Lauren Builds Letters with Marks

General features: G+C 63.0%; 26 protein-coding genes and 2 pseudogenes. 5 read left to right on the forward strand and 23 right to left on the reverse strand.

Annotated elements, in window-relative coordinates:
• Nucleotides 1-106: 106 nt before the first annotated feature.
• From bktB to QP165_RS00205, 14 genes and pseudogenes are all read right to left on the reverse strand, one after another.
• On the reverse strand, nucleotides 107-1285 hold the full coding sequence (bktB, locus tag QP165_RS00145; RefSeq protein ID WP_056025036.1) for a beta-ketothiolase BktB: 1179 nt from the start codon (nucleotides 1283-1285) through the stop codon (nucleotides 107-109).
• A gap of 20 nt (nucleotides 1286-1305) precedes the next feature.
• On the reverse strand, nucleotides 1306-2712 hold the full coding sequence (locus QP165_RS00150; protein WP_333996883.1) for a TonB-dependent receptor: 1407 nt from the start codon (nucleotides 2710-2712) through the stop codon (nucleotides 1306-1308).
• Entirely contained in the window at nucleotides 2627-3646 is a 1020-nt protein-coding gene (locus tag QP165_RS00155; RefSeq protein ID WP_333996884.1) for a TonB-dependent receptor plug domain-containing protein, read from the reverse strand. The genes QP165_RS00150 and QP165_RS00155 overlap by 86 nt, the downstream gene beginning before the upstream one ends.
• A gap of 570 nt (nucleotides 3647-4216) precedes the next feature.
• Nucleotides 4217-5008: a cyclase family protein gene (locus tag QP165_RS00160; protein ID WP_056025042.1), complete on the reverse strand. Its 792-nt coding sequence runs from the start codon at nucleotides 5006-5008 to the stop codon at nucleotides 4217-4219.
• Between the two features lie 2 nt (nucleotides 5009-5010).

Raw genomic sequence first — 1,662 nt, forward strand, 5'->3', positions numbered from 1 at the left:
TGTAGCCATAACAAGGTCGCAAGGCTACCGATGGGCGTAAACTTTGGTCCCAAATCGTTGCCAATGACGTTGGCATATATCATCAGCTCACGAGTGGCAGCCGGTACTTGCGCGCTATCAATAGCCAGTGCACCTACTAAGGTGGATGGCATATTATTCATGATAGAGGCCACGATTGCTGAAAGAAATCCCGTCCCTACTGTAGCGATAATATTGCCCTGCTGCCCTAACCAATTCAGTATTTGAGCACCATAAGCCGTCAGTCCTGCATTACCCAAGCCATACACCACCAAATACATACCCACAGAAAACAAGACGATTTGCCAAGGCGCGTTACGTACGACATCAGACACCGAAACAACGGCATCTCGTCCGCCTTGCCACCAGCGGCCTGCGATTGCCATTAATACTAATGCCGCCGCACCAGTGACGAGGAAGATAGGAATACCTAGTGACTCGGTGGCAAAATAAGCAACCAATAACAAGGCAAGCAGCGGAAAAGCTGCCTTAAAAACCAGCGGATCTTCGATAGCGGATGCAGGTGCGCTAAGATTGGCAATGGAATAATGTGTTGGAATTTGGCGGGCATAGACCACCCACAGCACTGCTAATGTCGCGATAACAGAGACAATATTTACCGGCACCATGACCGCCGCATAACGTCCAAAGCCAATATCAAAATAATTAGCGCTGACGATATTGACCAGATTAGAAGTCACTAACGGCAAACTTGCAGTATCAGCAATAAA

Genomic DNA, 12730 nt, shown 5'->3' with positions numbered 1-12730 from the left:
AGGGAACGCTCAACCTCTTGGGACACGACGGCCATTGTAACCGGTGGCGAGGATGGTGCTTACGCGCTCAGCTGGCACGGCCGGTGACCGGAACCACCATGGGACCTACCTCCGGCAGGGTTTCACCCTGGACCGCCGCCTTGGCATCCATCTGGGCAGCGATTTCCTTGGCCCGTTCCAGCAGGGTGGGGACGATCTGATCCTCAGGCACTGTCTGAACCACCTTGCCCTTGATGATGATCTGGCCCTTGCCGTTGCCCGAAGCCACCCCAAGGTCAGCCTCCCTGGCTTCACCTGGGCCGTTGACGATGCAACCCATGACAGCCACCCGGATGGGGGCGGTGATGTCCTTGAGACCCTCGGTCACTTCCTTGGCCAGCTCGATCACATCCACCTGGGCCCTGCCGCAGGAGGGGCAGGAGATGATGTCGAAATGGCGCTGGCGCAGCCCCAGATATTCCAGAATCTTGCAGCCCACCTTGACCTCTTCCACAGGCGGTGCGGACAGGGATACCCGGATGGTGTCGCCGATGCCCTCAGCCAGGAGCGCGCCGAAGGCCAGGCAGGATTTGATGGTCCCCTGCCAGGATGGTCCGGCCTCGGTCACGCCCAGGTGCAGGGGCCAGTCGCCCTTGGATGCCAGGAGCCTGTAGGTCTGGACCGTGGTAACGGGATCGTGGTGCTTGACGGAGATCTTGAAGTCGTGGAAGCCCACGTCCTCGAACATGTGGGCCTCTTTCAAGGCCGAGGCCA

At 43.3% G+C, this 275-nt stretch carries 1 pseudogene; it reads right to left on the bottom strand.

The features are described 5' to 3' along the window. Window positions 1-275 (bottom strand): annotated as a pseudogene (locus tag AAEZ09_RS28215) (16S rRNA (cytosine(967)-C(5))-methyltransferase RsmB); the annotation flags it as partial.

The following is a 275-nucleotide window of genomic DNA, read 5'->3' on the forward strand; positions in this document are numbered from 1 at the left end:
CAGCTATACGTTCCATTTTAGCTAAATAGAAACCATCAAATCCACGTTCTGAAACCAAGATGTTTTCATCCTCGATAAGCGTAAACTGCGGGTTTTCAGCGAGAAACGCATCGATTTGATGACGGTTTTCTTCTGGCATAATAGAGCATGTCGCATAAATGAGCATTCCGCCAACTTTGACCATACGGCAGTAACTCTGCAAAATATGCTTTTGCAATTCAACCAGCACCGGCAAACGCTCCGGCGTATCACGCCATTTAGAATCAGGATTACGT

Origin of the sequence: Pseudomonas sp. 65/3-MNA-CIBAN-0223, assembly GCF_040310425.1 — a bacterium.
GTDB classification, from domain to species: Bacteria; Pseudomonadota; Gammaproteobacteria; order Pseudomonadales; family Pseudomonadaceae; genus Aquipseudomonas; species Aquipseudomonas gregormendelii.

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The two children in this video are working together to write the date on the meeting board. Harriet, in the tie-dye shirt, is dictating the letters of the word, “January” to Lauren, in the pink coat. Harriet points to and calls out each letter in the sequence: J-A-N-U-A-R-Y. Lauren writes each letter as called. She accepts some looseness in her “U” that looks more like an “O.” But her “Y" gives her pause. She tries a couple of times to rewrite it, stating, “That’s not a ‘Y’. I drawed a ‘4’ for a ‘Y’ (perhaps suggested by her teacher asking at time code 00:26, “And then what number?").” Her difficulty reminds us that building the correct form of a letter has its own obstacles. If she lays down the first line more vertically than diagonally (upper right to lower left), the next mark makes (in her words) a "4." Making a diagonal in an open field is notoriously difficult for young children (see David R. Olson, The Child's Acquisition of Diagonality, 1996). She tries again, then exclaims, " Aaahh, a ‘V’ for a ‘Y’.” She can recognize the product but has difficulty producing a readable "Y”. The difficultly comes from how she begins. She retraces the vertical spine of her "4," marking all the way to the bottom as before 00:44, then she changes directions moving upward in a diagonal. The angle of the right side is correct but the location is wrong. The salience of this vertical spine dominates her movement such that she marks to the bottom instead of stopping half way down. For young children, an action begun often must be completed to some perceptual anchor (the end of the spine). It is interesting that in spite of these misguided executions her eyes still recognize the mismatch to her mental image. Again she tries; again she retraces the original vertical spine, this time lifting her marker to begin the right branch half way up the spine. But her mark is too much at a right angle to the spine, and she exclaims once again, "Aggg, a 4." Right angles are so over-learned that they often compete with the requirement to draw diagonals. Such is the nature of printing. Recognition precedes production. Her final solution in a way is brilliant (00:63). She retraces the mark on the right side that has the correct angle but the wrong location (at the bottom) and the other mark that has the incorrect angle but the correct location (half way up the spine). At this point she accepts her symbol and is ready to move on. Her recognition does have some mismatches here and there. After feeling satisfied about the “Y,” Lauren moves on to writing the numbers. Harriet looks at the date on the calendar, but Lauren refers to the year ("a 2 and an 0, a 3 and a 1," transposing the 1 and the 3). Harriet accepts this set of numbers, dictating the numbers, “2, 0, 1, 3.” Lauren writes a “5” when Harriet had asked for a “2”. Harriet calls attention to the way the “2” looks like a “5”. Lauren goes to the calendar, recognizes a “2” and calls out the shape of its curves (01:36, "It's a hoop, and a zoop, see that's a ‘2’,” pointing to her "5"). Young readers sometimes do not distinguish a letter and its vertical reversal. (You will see this tendency again when Lauren makes a backwards “3”). For some reason Lauren wants additional confirmation and says, "I want to see a real ‘5’." One would think, yes, the comparison of the printed “5” and “2” should help her reject her own backward “2”. She does say upon seeing the “5” on the calendar, "That's not a ‘2’." But she does not correct her own printing. She also does not correct her backward “3” (02:07) after drawing a correct “3” as part of making a capital “B”. Why not? For one, her original backward “3” was not completely erased, seducing her to retrace it instead of starting fresh. But even so, the number “3” must be drawn without the perceptual anchor of the vertical line contained in the letter “B”. Once again, we see that graphic decision that has to be made is an open field that requires higher-level strategies for how to begin. This video analysis focuses on how Lauren builds her letters with marks. One could also look at the video in terms of the level of collaboration between Harriet and Lauren, the role of the teacher, or the level of the children's understanding of the concept, "today's date." In regards to "today's date," we are not sure. There was one moment (01:11) when Harriet goes to the number 16 on the calendar for the day's date (January 16) instead of the 2013 printed under the word "January." Her lack of commitment to the day's date to be written before the year's date most likely indicates that the numbers are not known by their appropriate calendar categories. Nevertheless, the children may still understand that the little squares represent time in sequence left to right and by rows, time in sequence from top to bottom. Beyond that we have to observe again on another day. Length of video: 3 minutes 16 seconds Keywords: Fours, Child-Child, Letters, Literacy, Writing, Numbers, Collaboration